Handling? Refinement? Engineering excellence? To company-car people, these vital ingredients matter not a jot - it is the car maker's job to get the basics right.
It is into this philistine world that the Renault Laguna has been launched. The Laguna may well have all worked out beautifully, as 1,000 advertisment hoardings are telling us, but this rival to the Ford Mondeo and Vauxhall Cavalier is sadly short of i-appeal: the range offers RN, RT and RXE models. Still, there is no shortage of toys - even the cheapest Laguna, a 1.8-litre RN, priced at pounds 10,750, gives you electric windows and central locking, while the 2.0-litre version (pounds 13,935) treats you to a remarkable range of goodies, including a CD player with graphic equaliser, a trip computer, air conditioning, as well as the obvious things such as a sunroof, four electric windows and alloy wheels. All that is missing is anti-lock brakes, which are optional.
The model for which Renault has the highest sales hopes is the mid-range 1.8 RT. It costs pounds 11,775, and gives you 95bhp in return. That is less power than you can squeeze out of a 1.8-litre Mondeo, but for only pounds 25 more than you would pay for the cheapest Mondeo 1.6.
The Lagunas to dream about, though, are the range-topping V6 3.0 (pounds 18,565 with electric everything), and the more accessible RXE 2.0.
The Laguna has a shape unlike that of any Renault before it. You might, initially, take it for a German-Japanese collaboration, with the profile of a Toyota, the round, slightly flared wheel arches of an Audi and the build quality of both; but the stern, snarling snout - Renault's new stylistic trademark - gives the game away.
The mechanical aspect is less radical, with a conventional eight-valve engine sited across the compact engine bay. You will not find any 16-valve technology here, though you do get fuel injection, despite the lack of an 'i' in the model's name. Delivering 115bhp, this engine is simply a bigger version of the motor familiar from the Renault 19 and the more powerful Clio models.
The interior is refreshing. The hooded instrument cluster in front of the driver is mirrored by a glovebox in front of the passenger and a centre console, in a darker colour, which swoops down between them from in front of the windscreen right back to a hinged elbow rest. The seat fabrics, pastel patchworks of colour, are apparently based on the works of Claude Monet, Paul Klee and Sol Lewitt.
Electric seat adjustment and a telescopic steering column help to tailor the driving position, but the pedal layout does not - it gave me the choice of a sore right ankle or a long stretch for the clutch. The high-mileage commercial traveller might be irritated by some other details, too: the door pulls (depressions in a horizontal console which also contains the window switches) collect dust and dirt, and the hinged, satin-black plastic flap which covers the radio is too easily scratched by a fingernail. Finally, giving the Laguna a strong structure has made the windscreen pillars very thick, which creates a feeling of claustrophobia within what is actually a spacious interior.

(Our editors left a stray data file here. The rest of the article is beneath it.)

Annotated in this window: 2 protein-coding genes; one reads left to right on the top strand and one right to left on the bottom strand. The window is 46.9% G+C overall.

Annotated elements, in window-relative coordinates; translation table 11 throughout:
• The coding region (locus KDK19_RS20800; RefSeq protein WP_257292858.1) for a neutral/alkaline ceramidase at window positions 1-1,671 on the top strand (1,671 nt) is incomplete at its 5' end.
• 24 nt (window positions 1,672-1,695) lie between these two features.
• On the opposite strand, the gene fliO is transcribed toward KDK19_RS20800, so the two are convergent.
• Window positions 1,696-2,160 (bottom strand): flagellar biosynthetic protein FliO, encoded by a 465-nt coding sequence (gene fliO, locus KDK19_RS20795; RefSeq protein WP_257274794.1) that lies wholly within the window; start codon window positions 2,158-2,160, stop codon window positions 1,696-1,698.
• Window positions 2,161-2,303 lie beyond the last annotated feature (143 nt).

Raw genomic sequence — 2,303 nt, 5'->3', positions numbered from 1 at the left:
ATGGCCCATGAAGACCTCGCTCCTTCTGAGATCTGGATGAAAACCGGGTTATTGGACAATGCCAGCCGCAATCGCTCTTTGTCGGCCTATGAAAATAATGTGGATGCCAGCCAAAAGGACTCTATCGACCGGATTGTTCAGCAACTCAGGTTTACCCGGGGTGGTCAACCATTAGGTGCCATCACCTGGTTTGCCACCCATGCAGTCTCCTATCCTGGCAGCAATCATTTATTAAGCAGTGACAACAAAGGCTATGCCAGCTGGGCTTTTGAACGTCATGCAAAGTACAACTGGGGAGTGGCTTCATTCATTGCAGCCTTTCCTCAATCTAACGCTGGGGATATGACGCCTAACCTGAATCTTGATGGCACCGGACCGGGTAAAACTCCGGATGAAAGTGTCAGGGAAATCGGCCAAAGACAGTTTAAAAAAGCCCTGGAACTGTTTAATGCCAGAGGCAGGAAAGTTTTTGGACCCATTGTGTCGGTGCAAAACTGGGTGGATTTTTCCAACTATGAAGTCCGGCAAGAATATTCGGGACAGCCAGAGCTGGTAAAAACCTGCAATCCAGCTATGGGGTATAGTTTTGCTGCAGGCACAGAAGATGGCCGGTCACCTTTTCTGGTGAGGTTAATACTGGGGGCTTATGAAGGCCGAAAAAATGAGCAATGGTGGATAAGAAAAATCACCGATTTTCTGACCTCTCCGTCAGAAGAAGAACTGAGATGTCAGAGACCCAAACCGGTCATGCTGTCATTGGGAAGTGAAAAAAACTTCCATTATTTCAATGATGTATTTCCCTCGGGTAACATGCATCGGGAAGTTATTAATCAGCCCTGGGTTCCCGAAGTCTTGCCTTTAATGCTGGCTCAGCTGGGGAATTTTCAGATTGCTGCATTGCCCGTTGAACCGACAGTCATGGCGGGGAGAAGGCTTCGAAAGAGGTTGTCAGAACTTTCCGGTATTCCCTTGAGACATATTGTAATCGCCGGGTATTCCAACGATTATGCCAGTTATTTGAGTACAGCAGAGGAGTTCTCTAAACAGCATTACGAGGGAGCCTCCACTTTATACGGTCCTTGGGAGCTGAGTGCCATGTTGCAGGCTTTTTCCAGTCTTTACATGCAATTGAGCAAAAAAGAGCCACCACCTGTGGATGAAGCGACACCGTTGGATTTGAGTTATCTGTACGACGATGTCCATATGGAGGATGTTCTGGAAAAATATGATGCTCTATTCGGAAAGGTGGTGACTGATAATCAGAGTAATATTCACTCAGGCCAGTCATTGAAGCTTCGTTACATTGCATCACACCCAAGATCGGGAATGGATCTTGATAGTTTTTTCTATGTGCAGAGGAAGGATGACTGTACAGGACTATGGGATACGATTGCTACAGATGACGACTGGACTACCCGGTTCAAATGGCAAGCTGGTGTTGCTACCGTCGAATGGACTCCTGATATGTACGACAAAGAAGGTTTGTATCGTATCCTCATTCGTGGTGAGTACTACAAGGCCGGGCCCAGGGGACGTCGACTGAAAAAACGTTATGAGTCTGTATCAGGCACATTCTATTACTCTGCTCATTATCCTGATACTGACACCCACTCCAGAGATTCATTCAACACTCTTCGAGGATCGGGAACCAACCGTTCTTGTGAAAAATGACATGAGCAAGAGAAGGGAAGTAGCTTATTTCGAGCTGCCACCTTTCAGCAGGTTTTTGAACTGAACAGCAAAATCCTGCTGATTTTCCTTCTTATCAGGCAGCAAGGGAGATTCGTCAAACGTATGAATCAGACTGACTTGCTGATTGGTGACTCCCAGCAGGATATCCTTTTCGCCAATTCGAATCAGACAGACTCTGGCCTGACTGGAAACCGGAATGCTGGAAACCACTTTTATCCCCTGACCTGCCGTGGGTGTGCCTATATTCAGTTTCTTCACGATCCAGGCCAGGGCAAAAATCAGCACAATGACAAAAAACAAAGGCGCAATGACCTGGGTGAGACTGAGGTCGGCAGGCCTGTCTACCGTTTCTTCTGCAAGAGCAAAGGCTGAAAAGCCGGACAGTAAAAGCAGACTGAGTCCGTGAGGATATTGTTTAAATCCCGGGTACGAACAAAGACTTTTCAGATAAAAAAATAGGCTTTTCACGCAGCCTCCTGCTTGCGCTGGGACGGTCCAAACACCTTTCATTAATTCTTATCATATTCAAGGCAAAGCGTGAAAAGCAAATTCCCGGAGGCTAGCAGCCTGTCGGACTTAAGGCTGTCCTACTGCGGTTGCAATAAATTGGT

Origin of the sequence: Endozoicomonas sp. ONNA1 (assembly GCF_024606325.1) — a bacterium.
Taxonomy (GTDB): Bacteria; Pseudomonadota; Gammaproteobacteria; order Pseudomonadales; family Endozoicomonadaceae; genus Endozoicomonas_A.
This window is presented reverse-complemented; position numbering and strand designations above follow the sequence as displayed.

So far, then, the Laguna achieves a decent score on the company-car driver's mental checklist. But that score goes up as soon as the car gets going. For a start, it is quieter than almost any rival, suffering only from a just-noticeable resonance which unfortunately coincides with our motorway speed limit. So effortlessly does the Laguna lope along that its lack of power does not matter. It is fast enough not to leave you craving more, and it pulls adequately from low speeds.
Then there is the ride, which is supple and silent in the characteristic French fashion. If you like your car to feel a bit sporty, you might think the Laguna's suspension too soft. But it is not: the steering is precise and tells you what is going on under the front wheels, while the roadholding is strong and the handling both fluid and forgiving. Citroen's Xantia, the Laguna's arch-rival, makes an ultimately better job of flattening big bumps, but the Renault remains more cushioned than a Mondeo while matching its handling prowess.
With all these attributes, the Laguna deserves to find favour with company-car folk. They seem to have taken to the slightly eccentric, capable Xantia, and the Renault is considerably closer to the Mondeo mould. Take the low pricing into account, and it can hardly fail.
Renault Laguna RXE 2.0, pounds 13,935
Engine: 1,998cc, four cylinders, 115bhp at 5,250rpm. Five-speed gearbox, front-wheel drive. Performance: top speed 124mph, 0-60mph in 10.4 seconds. Fuel consumption, 30-35mpg.
Citroen Xantia 2.0 SX, pounds 14,200
A more characterful car than the Renault, roomier and airier. The Xantia takes a little getting used to, but then you are a convert for life. Anti-lock brakes are standard; pricier VSX adds alloy wheels and a cleverer version of the self-levelling suspension.
Ford Mondeo 2.0 GLX, pounds 14,400
Once the standard-setter in the class, but now outsmarted by the Renault. Still a great car with no real faults, except that it costs too much. You need to go to the Ghia (pounds 18,290) to match the Laguna's specification.
Peugeot 405 GTX, pounds 13,995
An old car now, but still a good one. Laguna's arrival has concentrated Peugeot's mind, and air conditioning is now standard. CD player and sunroof? Only on the STI, at pounds 17,215.
Vauxhall Cavalier 2.0 GLS, pounds 13,785
The rep's favourite until the Mondeo came along, but it lacks the driving appeal of its rivals. Again, you must look at the next non-sporty model up the range - the CD, at pounds 16,230 - to achieve equipment parity with the Renault. As with the 405, a new model comes next year.
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